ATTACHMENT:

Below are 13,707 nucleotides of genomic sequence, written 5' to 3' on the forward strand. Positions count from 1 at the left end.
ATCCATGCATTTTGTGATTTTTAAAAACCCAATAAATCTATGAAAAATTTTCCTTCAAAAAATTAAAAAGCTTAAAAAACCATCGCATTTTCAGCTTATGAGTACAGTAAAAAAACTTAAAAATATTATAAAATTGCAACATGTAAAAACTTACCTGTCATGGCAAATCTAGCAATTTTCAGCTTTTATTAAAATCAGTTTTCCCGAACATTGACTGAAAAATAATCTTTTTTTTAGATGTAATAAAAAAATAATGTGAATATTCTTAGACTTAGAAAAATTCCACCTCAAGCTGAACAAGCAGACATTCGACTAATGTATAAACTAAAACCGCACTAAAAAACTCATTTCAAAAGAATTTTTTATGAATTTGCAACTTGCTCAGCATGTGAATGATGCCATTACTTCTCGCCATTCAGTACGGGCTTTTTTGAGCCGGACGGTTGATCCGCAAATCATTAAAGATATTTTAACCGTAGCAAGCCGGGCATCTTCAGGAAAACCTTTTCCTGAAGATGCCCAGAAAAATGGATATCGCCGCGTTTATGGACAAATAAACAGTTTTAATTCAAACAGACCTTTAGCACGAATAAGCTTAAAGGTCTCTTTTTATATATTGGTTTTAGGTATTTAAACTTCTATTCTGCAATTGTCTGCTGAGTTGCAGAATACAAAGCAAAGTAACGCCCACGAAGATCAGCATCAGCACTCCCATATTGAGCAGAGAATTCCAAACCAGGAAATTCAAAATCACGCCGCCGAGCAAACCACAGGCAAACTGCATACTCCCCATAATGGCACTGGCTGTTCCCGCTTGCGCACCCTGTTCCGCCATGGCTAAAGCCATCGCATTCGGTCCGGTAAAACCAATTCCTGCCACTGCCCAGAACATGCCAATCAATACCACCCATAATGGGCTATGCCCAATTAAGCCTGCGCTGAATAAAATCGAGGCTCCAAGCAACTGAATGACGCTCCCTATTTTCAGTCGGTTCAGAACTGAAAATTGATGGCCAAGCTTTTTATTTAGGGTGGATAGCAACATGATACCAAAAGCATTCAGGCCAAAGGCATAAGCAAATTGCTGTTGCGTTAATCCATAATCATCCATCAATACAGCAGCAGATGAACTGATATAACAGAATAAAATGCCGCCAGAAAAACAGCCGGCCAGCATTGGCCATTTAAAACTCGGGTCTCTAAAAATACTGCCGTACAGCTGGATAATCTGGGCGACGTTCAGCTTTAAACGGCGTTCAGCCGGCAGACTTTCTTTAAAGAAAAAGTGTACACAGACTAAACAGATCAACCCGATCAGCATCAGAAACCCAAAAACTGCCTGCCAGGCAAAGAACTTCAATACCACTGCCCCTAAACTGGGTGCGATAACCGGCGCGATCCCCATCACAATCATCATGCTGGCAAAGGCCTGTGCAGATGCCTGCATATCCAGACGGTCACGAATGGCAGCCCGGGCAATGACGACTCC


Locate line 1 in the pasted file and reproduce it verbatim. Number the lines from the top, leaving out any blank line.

Below are 13,707 nucleotides of genomic sequence, written 5' to 3' on the forward strand. Positions count from 1 at the left end.